When Swiss judoka Sergei Aschwanden won a bronze medal at the Olympic Games Beijing 2008, he was achieving a lifelong dream.
For 15 years, Aschwanden had been ranked among the world’s top five in his sport – winning two gold medals at the European Championships, and a silver medal in the worlds – only to crash out in the very first round on both of his Olympic appearances in 2000 and 2004.
But with bronze in Beijing, Aschwanden could retire on his own terms, having won a medal in each of judo’s major championships, and instead of looking back in frustration at what might have been, he could look forward to the next chapter of his career. Crucially, the man from Bern had already been gearing up for this next step by fitting part-time study around a rigorous training schedule.
“When you want to be in the best five in the world for a long time it’s a lot of investment, and you don’t have a lot of time to do anything else,” reflects the now 41-year-old.
“But I took the decision that I would do a little bit [of studying] to allow me to keep going with something new when I retired, instead of figuring out what I wanted to do and being lost for a year or two.”
Two hours a week
Aschwanden initially allocated two hours a week to his sports studies, and credits his entourage – which included his parents, coach, manager, physiotherapist, nutritionist, training partners and his friends – with encouraging him to look ahead.
“They told me that I needed to think about my future, and when you hear it every day for 10 years, at a certain point you get conscious about the situation and you start to look for something,” he adds.
Having got into the academic groove while still competing, Aschwanden immersed himself completely in his studies upon retirement, completing a foundation course at the Swiss Federal Institute of Sports near Bern, before embarking upon a three-year Bachelor’s degree in Sport and Economics at the University of Lausanne.
But despite a support grant from the Swiss Government, and the fact that he had walked away from judo with his profile at an all-time high following his Olympic medal, the transition was not without its challenges.
They told me that I needed to think about my future, and when you hear it every day for 10 years, at a certain point you get conscious about the situation and you start to look for something.
“The financial situation was not easy,” he reflects. “I practised a sport where the media interest is not high, so I didn’t have a lot of money, and I had to do some uninteresting jobs to finance my flat and my studies. Also I was not the youngest; I retired when I was 33, so I started to have a family while I was studying, which presented another challenge.”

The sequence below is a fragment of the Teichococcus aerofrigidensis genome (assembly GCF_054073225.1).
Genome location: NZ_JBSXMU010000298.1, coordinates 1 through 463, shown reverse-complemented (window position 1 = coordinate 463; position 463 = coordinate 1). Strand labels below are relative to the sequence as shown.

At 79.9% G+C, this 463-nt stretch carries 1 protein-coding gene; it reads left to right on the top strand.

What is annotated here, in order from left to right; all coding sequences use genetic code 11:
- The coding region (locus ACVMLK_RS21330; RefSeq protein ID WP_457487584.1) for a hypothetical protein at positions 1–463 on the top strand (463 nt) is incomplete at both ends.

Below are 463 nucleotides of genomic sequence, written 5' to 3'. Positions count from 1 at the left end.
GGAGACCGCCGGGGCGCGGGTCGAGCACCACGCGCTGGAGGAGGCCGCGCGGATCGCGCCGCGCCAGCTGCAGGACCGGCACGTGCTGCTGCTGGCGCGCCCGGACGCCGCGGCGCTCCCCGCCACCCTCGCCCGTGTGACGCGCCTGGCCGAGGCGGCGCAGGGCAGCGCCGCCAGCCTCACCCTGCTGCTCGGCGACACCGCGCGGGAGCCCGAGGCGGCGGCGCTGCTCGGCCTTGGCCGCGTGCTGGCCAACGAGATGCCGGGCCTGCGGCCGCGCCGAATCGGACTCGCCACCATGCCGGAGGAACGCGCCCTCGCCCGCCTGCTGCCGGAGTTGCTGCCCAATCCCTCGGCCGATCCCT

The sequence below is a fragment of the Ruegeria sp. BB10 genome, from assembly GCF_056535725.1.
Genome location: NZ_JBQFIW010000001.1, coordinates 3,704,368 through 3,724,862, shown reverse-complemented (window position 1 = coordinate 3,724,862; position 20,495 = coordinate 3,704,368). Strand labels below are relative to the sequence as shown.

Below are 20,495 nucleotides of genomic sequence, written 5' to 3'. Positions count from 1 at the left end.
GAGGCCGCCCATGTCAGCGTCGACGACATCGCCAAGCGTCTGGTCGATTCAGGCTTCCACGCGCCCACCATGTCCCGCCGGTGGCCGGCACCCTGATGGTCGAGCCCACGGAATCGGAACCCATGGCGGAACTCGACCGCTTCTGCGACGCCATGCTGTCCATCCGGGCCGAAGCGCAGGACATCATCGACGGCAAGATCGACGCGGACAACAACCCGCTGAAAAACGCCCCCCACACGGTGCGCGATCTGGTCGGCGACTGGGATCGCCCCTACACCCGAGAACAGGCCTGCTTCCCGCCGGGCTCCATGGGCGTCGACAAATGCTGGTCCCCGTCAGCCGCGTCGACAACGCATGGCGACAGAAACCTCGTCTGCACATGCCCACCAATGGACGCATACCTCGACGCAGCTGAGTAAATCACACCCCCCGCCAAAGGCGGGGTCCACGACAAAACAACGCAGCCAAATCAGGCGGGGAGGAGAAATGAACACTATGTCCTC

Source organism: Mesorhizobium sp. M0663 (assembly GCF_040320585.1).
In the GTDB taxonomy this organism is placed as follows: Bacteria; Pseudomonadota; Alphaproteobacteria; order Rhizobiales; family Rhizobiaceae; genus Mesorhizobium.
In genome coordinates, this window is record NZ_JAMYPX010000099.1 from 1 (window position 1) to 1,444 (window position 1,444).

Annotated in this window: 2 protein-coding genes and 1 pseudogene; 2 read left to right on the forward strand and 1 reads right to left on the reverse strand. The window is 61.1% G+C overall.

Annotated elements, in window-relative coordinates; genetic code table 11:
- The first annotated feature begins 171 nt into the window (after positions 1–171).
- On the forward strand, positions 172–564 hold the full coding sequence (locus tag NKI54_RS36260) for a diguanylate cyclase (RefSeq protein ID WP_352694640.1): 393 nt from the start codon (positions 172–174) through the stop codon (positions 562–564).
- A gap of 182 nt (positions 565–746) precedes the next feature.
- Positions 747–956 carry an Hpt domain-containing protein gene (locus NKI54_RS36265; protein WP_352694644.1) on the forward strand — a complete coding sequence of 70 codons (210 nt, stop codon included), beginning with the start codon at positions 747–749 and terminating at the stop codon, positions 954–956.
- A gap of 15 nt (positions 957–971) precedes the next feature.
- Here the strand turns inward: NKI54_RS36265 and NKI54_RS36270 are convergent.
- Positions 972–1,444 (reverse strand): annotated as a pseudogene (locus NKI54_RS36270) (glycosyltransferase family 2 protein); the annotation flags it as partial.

But in the face of these various financial pressures, Aschwanden’s persistence paid off. After finishing his Bachelor’s, he completed a Master’s in Sports Management, and within a month of graduating he began working as director of a sports centre in the Swiss village of Villars, where his responsibilities included managing the construction of a new EUR 18.5 million swimming pool.
The pool opened in April 2017, but by that point Aschwanden had already moved on to a new position, as director of Villar’s tourist office. Sport is at the heart of the popular ski resort’s booming tourism industry, and Aschwanden believes that his career in elite sport has helped him adapt to a role in which he now oversees the work of seven departments and more than 50 employees.
“When you’re practising sport at a high level you have coaching staff and team-mates, and you need to handle all of these people to make sure everyone is getting the best out of one another,” he says.
“And it’s the same when you’re working in a business. You have 50 personalities, and all of them have the professional knowledge, but if you want to really succeed you need to be capable of getting 100 per cent out of every person.”
Aschwanden’s impressive proactivity during and after his sporting career has been an important factor in obtaining a position of such significant responsibility in the space of only 10 years since retiring, but modern athletes now have an additional resource to help them make this transition from world-class sport to the workplace.
He is familiar with the Athlete Career Programme (ACP), having analysed it during an internship with the IOC in 2008, and believes it can become a vital resource for Olympians if utilised in the correct way.
“It’s a very good concept,” he says of the programme, which was launched in 2005 and has since reached more than 30,000 athletes from at least 185 countries. “It’s important that athletes know that the IOC is thinking about them not only when they’re active, but also when they’re retired.”Back to Home